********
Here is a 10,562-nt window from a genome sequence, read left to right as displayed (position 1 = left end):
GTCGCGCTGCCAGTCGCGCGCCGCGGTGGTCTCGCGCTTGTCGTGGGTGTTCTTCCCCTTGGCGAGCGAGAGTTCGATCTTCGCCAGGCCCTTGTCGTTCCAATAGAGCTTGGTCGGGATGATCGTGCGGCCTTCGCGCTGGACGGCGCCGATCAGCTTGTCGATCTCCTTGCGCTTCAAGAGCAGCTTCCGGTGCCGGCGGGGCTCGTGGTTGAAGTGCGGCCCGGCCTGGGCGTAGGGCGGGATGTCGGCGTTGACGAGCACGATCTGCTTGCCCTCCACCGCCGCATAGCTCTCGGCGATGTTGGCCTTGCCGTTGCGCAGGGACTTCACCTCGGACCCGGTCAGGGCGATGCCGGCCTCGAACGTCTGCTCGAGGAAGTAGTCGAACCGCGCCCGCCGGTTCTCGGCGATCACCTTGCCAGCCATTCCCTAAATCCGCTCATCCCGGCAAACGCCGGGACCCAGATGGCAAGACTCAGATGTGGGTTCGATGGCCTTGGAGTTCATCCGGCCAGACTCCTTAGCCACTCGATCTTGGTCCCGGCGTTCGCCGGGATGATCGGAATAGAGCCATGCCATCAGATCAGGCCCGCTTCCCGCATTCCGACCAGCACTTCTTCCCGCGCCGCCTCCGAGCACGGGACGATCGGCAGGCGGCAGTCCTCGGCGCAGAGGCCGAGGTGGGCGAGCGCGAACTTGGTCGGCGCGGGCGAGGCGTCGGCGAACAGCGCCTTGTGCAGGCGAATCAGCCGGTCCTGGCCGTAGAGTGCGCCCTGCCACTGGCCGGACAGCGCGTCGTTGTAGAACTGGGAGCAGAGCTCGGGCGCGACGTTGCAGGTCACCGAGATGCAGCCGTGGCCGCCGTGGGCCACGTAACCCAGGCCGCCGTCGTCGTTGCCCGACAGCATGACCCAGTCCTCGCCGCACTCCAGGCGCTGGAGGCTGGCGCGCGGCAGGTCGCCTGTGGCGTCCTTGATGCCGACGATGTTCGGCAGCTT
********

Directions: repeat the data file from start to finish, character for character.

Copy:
Here is a 10,562-nt window from a genome sequence, read left to right as displayed (position 1 = left end):
GTCGCGCTGCCAGTCGCGCGCCGCGGTGGTCTCGCGCTTGTCGTGGGTGTTCTTCCCCTTGGCGAGCGAGAGTTCGATCTTCGCCAGGCCCTTGTCGTTCCAATAGAGCTTGGTCGGGATGATCGTGCGGCCTTCGCGCTGGACGGCGCCGATCAGCTTGTCGATCTCCTTGCGCTTCAAGAGCAGCTTCCGGTGCCGGCGGGGCTCGTGGTTGAAGTGCGGCCCGGCCTGGGCGTAGGGCGGGATGTCGGCGTTGACGAGCACGATCTGCTTGCCCTCCACCGCCGCATAGCTCTCGGCGATGTTGGCCTTGCCGTTGCGCAGGGACTTCACCTCGGACCCGGTCAGGGCGATGCCGGCCTCGAACGTCTGCTCGAGGAAGTAGTCGAACCGCGCCCGCCGGTTCTCGGCGATCACCTTGCCAGCCATTCCCTAAATCCGCTCATCCCGGCAAACGCCGGGACCCAGATGGCAAGACTCAGATGTGGGTTCGATGGCCTTGGAGTTCATCCGGCCAGACTCCTTAGCCACTCGATCTTGGTCCCGGCGTTCGCCGGGATGATCGGAATAGAGCCATGCCATCAGATCAGGCCCGCTTCCCGCATTCCGACCAGCACTTCTTCCCGCGCCGCCTCCGAGCACGGGACGATCGGCAGGCGGCAGTCCTCGGCGCAGAGGCCGAGGTGGGCGAGCGCGAACTTGGTCGGCGCGGGCGAGGCGTCGGCGAACAGCGCCTTGTGCAGGCGAATCAGCCGGTCCTGGCCGTAGAGTGCGCCCTGCCACTGGCCGGACAGCGCGTCGTTGTAGAACTGGGAGCAGAGCTCGGGCGCGACGTTGCAGGTCACCGAGATGCAGCCGTGGCCGCCGTGGGCCACGTAACCCAGGCCGCCGTCGTCGTTGCCCGACAGCATGACCCAGTCCTCGCCGCACTCCAGGCGCTGGAGGCTGGCGCGCGGCAGGTCGCCTGTGGCGTCCTTGATGCCGACGATGTTCGGCAGCTT